Sunday, March 7, 2010

How balanced is this state budget?

The Federal budget deficit is frightening the bejeebers out of me.

Good thing we have a law requiring a balanced budget in Massachusetts. Yes, it's a really good thing…

Let’s take a look at this fiscal year’s state budget, which runs from July 1, 2009 through June 30, 2010. The total budget is $26.9 billion (by the way, this figure does not include the $11 billion of “off budget” expenditures, making the real total budget around $38 billion, give or take a billion—we’ll save that discussion for another day), against which we are projected to spend $27.5 billion. Click here for the detail.

I don’t know about you, but that doesn’t exactly seem balanced to me. By my calculations, it looks like we’re $600 million out of balance.

When did we find out about this problem? Would it surprise you to learn that the writing—in big, fat red letters—was on the wall on April 15, 2009, when the governor’s budget gurus forecasted an April (one-month) shortfall of $497 million? That should have been enough to send the revenue projectionists back to their booth to mull over the impact this trend would have on the fiscal year 2010 budget.

But they were wrong.

April 2009’s actual revenues fell short a whopping $953 million. That’s pretty close to being 100% off on a prediction made when half the information was already available. See the CNN Money report here.

In the ensuing eight weeks, the House, Senate and Conference Committee crafted a fiscal year 2010 revenue projection that again overestimated revenues in an effort to “balance” the budget.

The governor signed the FY2010 budget on Monday, June 29, 2009, and one month later we found out that July revenue collections were already $24 million below forecast. See that press release here.

By the end of September, the state’s first quarter, revenues had missed the wishful-thinkers’ projection by $139 million. That’s when the $600 million full-year shortfall was announced by the governor, who was quickly given authority by the legislature to slash spending so that legislators wouldn’t have to do the heavy lifting and take the blame for an unrealistic budget.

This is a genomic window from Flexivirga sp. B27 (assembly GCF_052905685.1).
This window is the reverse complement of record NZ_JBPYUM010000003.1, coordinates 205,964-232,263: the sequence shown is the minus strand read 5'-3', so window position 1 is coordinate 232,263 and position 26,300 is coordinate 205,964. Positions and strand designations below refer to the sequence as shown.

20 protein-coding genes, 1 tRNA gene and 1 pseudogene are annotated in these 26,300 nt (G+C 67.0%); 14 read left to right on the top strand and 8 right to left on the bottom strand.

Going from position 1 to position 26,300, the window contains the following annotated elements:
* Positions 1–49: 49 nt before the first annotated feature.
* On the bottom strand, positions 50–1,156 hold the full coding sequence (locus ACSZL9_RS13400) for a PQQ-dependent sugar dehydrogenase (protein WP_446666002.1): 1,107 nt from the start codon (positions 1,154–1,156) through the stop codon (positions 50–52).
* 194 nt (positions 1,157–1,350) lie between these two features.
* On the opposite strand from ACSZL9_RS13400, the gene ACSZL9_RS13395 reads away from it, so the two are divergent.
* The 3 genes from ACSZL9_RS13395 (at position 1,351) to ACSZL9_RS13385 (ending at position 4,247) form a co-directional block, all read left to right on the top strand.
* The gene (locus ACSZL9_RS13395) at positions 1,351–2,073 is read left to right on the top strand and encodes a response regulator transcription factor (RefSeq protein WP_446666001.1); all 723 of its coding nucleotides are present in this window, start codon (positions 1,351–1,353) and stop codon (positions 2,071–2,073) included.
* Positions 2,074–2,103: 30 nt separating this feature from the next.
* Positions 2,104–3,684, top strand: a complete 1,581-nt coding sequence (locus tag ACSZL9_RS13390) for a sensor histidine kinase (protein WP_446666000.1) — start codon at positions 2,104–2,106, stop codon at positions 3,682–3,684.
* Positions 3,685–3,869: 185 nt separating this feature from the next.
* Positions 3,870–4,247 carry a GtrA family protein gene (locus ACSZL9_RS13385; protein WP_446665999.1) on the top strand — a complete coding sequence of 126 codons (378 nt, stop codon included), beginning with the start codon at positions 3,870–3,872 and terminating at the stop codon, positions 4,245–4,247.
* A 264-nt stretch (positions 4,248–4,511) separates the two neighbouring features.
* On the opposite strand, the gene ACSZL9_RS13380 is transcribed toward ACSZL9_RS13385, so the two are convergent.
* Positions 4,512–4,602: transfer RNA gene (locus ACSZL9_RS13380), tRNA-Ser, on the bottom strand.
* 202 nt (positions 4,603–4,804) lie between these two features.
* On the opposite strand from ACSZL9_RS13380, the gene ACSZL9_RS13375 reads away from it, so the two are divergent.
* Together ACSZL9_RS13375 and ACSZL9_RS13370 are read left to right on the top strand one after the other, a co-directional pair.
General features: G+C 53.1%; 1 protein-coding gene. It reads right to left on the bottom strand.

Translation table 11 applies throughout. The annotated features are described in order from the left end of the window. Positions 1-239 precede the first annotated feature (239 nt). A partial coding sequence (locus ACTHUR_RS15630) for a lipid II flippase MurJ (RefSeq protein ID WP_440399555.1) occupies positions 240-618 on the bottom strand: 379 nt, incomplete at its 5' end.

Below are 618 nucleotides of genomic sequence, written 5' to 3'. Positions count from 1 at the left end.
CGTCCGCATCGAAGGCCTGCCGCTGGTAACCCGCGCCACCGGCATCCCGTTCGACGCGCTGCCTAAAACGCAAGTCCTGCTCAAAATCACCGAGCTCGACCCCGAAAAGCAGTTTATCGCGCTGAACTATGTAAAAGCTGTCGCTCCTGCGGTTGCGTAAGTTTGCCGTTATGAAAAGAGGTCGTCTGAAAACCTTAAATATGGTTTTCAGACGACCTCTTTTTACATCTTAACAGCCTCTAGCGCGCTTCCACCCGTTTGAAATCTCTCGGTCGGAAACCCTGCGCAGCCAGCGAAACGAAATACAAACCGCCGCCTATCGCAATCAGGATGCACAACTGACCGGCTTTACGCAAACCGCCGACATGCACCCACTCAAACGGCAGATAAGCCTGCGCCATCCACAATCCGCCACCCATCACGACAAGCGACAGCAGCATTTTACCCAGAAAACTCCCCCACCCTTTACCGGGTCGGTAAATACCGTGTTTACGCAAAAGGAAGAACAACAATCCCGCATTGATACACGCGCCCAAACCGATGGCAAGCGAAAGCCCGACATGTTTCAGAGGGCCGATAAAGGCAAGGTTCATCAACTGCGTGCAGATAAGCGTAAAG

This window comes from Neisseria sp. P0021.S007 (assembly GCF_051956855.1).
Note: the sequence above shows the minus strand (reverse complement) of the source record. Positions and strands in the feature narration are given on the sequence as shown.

The governor whacked cities and towns with so-called 9C cuts and special town meetings were held all over the state to approve lower budgets and to lay off teachers, firefighters and police. But, to his credit, the governor said he would let go some 2,000 of the nearly 5,000 people he has plugged into the state payroll since taking over the corner office.

At the time, State Treasurer Tim Cahill, now candidate for governor with a self-professed ignorance of where the state might be wasting money (that is, until he gets elected, at which time he’ll be able to sort all that out), said that the budget shortfall would be more like $1.4 billion, rather than $600 million.

Cahill said, “Our budget is built on phantom figures and based on a hope and a prayer.” Gov. Patrick’s Secretary of Administration and Finance, Jay Gonzalez, disputed State Treasurer Cahill’s figures, “I don’t know where the treasurer is getting his estimates.”

Quite frankly, I don’t know where any of them are getting their estimates. And that brings me back to my main point. Balancing a budget on unrealistic revenue forecasts may satisfy the statutory aspects of Chapter 29 of the Massachusetts General Laws, but it does not deal with the real problem: unsustainable spending.

In Sandwich, we took on the exercise of showing how the town could close its structural deficit over three years, without additional state aid. The difficult, but necessary, cuts are called out in the plan in terms of personnel reductions and other spending restraints. Unlike the state, which can simply slash local aid to “balance” its budget, towns and cities have nowhere to go except to reduce payrolls and cut services.

With that in mind, the governor and legislature must elevate the priority of local aid in its budget discussions, start estimating revenue in a realistic way, and implement a top down reorganization of state government where the focus is on us, not them.

Copyright 2010 Randy Hunt

1 comment:

  1. Randy, you are not suggesting that our state government is not giving it to us straight..........................are you?


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